Artificial Insemination For Giant Panda Completed At National Zoo

By @hyaluronidase on
Giant Panda Mei Xiang
IN PHOTO: Giant panda Mei Xiang enjoys her afternoon nap at the National Zoo in Washington in this August 23, 2007 file photo. National Zoo staff announced October 11, 2012 that Mei Xiang's most recent cub, which was born September 16 and died six days later, succumbed to liver disease caused by inadequately formed lungs. Reuters/Kevin Lamarque/Files

Mei Xiang, the female giant panda from Smithsonian’s National Zoo, has undergone an artificial insemination performed by reproductive scientists. The zoo announced on Monday that the procedures have been completed in hopes that Mei Xiang would become pregnant and give birth to cubs.

Two artificial insemination procedures have been performed. The first one was done on Saturday, April 25, at 6 p.m. and another one on Sunday, April 26, at 7:30 a.m., according to the WUSA 9 report. The panda was sedated throughout the procedure, which lasted about an hour for each, zoo officials said.

This is the first attempt at using the semen from China’s Hui Hui, who has not fathered cubs since, as experts believe he and Mei Xiang are a good genetic match. Mei Xiang had already given birth to cubs with the zoo’s own panda, Tian Tian, through artificial insemination. However, scientists believe that cubs sired by Tian Tian would be less valuable than those by Hui Hui.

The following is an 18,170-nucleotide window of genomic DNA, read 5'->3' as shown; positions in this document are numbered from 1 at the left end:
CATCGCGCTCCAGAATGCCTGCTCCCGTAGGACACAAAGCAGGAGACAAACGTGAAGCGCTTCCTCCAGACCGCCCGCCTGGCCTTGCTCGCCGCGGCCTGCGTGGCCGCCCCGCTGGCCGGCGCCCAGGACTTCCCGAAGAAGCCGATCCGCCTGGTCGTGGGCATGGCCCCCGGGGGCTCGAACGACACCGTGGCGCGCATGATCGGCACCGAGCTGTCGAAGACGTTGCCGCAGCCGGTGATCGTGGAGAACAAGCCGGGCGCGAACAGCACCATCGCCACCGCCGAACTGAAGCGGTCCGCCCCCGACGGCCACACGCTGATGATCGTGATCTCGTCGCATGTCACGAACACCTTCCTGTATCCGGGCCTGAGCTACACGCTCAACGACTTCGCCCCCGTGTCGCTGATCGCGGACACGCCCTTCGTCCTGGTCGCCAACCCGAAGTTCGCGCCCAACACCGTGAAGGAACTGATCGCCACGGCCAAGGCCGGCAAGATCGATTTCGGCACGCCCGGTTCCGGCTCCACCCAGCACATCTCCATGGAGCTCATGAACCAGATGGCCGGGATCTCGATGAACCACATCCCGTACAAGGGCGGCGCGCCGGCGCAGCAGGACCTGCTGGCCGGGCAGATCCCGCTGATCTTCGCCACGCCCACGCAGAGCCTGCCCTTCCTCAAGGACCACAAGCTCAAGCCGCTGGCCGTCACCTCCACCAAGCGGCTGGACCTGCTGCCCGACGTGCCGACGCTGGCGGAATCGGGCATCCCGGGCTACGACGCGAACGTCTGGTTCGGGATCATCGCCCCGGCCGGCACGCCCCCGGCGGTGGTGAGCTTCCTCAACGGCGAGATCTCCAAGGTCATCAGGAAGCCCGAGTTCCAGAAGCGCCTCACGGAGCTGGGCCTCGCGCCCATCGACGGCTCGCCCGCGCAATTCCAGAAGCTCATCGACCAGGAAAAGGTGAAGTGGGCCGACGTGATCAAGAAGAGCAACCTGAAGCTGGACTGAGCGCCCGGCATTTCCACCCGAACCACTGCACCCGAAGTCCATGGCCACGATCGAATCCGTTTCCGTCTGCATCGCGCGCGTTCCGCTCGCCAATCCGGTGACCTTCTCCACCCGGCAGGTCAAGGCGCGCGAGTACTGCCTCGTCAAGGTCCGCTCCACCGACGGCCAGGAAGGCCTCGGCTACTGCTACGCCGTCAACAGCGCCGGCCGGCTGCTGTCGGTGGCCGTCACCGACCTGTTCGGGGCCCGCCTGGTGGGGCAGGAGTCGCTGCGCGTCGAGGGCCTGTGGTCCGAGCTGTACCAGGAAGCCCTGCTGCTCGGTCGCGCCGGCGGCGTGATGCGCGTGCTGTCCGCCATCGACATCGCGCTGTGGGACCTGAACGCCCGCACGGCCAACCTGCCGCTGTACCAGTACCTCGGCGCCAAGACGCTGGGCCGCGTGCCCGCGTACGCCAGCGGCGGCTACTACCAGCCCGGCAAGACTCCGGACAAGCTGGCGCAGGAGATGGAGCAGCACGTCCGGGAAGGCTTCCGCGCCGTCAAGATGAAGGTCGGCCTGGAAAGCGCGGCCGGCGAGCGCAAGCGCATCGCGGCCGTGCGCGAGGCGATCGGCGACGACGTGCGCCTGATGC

Hui Hui’s semen arrived on April 21 from China and was reportedly given a first class treatment on the plane. "This is the first time we have imported semen from China for panda breeding," said zoo director Dennis Kelly.

The zoo has provided a live video feed of the first procedure on Twitter with the use of a perioscope. The zoo’s Instagram account also documented the transfer of the semen from China to the cryopreservation bank at the Smithsonian’s Conservation Biology Institute, or SCBI.

Jon Ballou of the SCBI made calculations to determine which semen makes the best match for Mei Xiang. The mathematical formula for calculating genetic matches was originally used in breeding golden lion tamarins in the 1990s but can be now used to preserve the population of vulnerable species.

Breeding season for pandas only comes once a year, every spring, and lasts only between two to seven days. Natural mating proves to be difficult, which is why most scientists are forced to carry out an artificial insemination.

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